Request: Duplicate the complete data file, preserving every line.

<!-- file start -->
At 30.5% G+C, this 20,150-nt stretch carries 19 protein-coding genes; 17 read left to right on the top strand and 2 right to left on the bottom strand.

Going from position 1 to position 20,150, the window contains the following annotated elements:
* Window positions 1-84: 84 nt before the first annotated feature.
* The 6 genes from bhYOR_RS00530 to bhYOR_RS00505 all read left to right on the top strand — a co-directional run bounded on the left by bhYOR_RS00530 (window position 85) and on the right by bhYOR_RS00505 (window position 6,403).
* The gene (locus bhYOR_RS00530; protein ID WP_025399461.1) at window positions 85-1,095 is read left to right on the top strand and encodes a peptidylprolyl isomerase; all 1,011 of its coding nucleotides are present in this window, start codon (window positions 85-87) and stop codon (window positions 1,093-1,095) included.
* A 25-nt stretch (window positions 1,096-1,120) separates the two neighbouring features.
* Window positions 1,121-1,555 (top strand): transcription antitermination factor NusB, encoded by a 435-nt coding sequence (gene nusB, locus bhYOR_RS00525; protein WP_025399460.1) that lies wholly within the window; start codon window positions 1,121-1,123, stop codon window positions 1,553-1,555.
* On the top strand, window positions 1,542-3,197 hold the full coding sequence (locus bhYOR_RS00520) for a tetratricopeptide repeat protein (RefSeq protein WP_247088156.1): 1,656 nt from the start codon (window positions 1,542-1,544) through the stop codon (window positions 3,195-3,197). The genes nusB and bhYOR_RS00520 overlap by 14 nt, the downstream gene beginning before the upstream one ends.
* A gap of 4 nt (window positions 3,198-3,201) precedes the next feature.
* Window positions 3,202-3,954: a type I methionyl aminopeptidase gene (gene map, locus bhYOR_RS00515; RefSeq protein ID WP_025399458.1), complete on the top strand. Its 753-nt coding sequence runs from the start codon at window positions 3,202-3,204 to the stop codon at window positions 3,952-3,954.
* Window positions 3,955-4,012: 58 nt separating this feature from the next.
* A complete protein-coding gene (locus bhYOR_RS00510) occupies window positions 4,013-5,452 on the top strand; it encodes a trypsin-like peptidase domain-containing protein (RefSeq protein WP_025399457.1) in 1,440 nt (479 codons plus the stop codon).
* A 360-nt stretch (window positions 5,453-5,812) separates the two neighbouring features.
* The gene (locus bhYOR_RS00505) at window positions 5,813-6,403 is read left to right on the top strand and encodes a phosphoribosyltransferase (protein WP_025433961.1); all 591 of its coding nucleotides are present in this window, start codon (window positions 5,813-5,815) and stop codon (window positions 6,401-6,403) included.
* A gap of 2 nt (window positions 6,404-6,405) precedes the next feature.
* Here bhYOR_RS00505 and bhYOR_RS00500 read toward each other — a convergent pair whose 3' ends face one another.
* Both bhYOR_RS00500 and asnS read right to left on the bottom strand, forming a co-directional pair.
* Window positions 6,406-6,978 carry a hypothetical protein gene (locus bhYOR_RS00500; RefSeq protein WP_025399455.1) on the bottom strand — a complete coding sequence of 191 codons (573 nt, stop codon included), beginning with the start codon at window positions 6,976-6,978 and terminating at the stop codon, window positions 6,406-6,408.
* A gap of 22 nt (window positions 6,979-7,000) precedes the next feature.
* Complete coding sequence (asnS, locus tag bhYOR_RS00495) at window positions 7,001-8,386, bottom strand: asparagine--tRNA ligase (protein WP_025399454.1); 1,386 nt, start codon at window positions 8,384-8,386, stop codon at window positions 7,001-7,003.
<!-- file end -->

At 30.5% G+C, this 20,150-nt stretch carries 19 protein-coding genes; 17 read left to right on the top strand and 2 right to left on the bottom strand.

Going from position 1 to position 20,150, the window contains the following annotated elements:
* Window positions 1-84: 84 nt before the first annotated feature.
* The 6 genes from bhYOR_RS00530 to bhYOR_RS00505 all read left to right on the top strand — a co-directional run bounded on the left by bhYOR_RS00530 (window position 85) and on the right by bhYOR_RS00505 (window position 6,403).
* The gene (locus bhYOR_RS00530; protein ID WP_025399461.1) at window positions 85-1,095 is read left to right on the top strand and encodes a peptidylprolyl isomerase; all 1,011 of its coding nucleotides are present in this window, start codon (window positions 85-87) and stop codon (window positions 1,093-1,095) included.
* A 25-nt stretch (window positions 1,096-1,120) separates the two neighbouring features.
* Window positions 1,121-1,555 (top strand): transcription antitermination factor NusB, encoded by a 435-nt coding sequence (gene nusB, locus bhYOR_RS00525; protein WP_025399460.1) that lies wholly within the window; start codon window positions 1,121-1,123, stop codon window positions 1,553-1,555.
* On the top strand, window positions 1,542-3,197 hold the full coding sequence (locus bhYOR_RS00520) for a tetratricopeptide repeat protein (RefSeq protein WP_247088156.1): 1,656 nt from the start codon (window positions 1,542-1,544) through the stop codon (window positions 3,195-3,197). The genes nusB and bhYOR_RS00520 overlap by 14 nt, the downstream gene beginning before the upstream one ends.
* A gap of 4 nt (window positions 3,198-3,201) precedes the next feature.
* Window positions 3,202-3,954: a type I methionyl aminopeptidase gene (gene map, locus bhYOR_RS00515; RefSeq protein ID WP_025399458.1), complete on the top strand. Its 753-nt coding sequence runs from the start codon at window positions 3,202-3,204 to the stop codon at window positions 3,952-3,954.
* Window positions 3,955-4,012: 58 nt separating this feature from the next.
* A complete protein-coding gene (locus bhYOR_RS00510) occupies window positions 4,013-5,452 on the top strand; it encodes a trypsin-like peptidase domain-containing protein (RefSeq protein WP_025399457.1) in 1,440 nt (479 codons plus the stop codon).
* A 360-nt stretch (window positions 5,453-5,812) separates the two neighbouring features.
* The gene (locus bhYOR_RS00505) at window positions 5,813-6,403 is read left to right on the top strand and encodes a phosphoribosyltransferase (protein WP_025433961.1); all 591 of its coding nucleotides are present in this window, start codon (window positions 5,813-5,815) and stop codon (window positions 6,401-6,403) included.
* A gap of 2 nt (window positions 6,404-6,405) precedes the next feature.
* Here bhYOR_RS00505 and bhYOR_RS00500 read toward each other — a convergent pair whose 3' ends face one another.
* Both bhYOR_RS00500 and asnS read right to left on the bottom strand, forming a co-directional pair.
* Window positions 6,406-6,978 carry a hypothetical protein gene (locus bhYOR_RS00500; RefSeq protein WP_025399455.1) on the bottom strand — a complete coding sequence of 191 codons (573 nt, stop codon included), beginning with the start codon at window positions 6,976-6,978 and terminating at the stop codon, window positions 6,406-6,408.
* A gap of 22 nt (window positions 6,979-7,000) precedes the next feature.
* Complete coding sequence (asnS, locus tag bhYOR_RS00495) at window positions 7,001-8,386, bottom strand: asparagine--tRNA ligase (protein WP_025399454.1); 1,386 nt, start codon at window positions 8,384-8,386, stop codon at window positions 7,001-7,003.